Margaret Chin is spending the last two days before New York’s City’s general election greeting voters at subway stops, working the phones – determined to finish strong. In spite of her all-but-certain victory in the District 1 City Council race next week, she’s not taking anything for granted. In a message to supporters, she said, “please make sure to tell your friends and family
to get out and vote on Tuesday… I want to win with a
Chin is not expected to face much of a challenge from her Republican opponent, in the heavily Democratic district. According to Campaign Finance Board records, Irene Horvath has one single campaign contribution of $100. The contributor: Irene Horvath.
Chin is urging voters to support Bill Thompson, in his uphill battle to defeat Mayor Michael Bloomberg. She and Thompson have a rally planned tomorrow afternoon (Monday) at 430pm, in Chatham Square. In an article appearing on CNN.com, Chin said of Bloomberg, “He needs to be a mayor for everyone. I think he’s favoring the more
well-to-do… New York City’s working families have lots of
needs, and he hasn’t always been there for them.”
The CNN story focused on Chin’s impending victory as a sign of the growing influence of Asian Americans in New York City (and national) politics. She talked about the experience of her father, who “scratch(ed) out a living as a waiter in the Bronx” before bringing the rest of the family to America:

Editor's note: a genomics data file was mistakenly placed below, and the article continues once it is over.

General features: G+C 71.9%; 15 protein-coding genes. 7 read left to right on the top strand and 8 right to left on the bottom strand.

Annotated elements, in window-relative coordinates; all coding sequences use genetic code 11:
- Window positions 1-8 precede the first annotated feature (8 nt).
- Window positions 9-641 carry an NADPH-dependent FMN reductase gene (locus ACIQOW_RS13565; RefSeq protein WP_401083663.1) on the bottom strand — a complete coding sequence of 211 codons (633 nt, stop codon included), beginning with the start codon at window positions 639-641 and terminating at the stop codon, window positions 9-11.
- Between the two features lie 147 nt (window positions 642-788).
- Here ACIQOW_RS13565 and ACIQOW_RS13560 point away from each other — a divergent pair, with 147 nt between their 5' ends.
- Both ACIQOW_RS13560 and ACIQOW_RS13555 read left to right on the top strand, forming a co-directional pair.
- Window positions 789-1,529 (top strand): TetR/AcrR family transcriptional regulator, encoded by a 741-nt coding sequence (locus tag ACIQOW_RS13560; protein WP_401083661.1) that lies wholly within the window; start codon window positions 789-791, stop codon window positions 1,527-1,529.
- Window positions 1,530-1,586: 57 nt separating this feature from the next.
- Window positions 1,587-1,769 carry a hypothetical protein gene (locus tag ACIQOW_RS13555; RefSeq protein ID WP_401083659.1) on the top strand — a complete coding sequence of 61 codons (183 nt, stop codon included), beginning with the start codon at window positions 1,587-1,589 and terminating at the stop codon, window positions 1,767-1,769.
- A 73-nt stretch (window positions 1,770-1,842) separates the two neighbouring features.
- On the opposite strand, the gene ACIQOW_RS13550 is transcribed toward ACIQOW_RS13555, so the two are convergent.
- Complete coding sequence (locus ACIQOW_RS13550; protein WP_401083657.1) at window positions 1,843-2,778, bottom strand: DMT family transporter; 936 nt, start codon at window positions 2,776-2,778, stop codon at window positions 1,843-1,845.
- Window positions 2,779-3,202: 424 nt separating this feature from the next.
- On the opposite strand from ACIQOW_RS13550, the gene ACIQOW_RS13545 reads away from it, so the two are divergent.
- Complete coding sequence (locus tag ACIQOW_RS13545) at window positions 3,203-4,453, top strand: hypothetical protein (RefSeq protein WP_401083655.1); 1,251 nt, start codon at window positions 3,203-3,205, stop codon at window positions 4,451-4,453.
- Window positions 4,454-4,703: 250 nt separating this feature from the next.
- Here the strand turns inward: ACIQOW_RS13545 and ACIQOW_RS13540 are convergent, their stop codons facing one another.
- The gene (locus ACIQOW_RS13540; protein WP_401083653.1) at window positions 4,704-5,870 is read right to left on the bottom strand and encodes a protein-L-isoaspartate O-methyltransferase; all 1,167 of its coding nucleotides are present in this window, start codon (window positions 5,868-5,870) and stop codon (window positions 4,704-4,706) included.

…his decision to pursue the American dream — starting as an
undocumented immigrant — left a lasting impression on his only
daughter. Today, immigration reform is one of her passions… People
are here because of the opportunities America has to offer,” she said.
“They work hard. They struggle. We need to fix our immigration system
so more people can help build the country.”
Chin has spent most of her time in the weeks following her victory over incumbent Alan Gerson in the Democratic Primary reaching out to the district’s diverse constituencies. She’s held dozens of meetings with organizations from the Lower East Side to Tribeca, pledging to represent every neighborhood.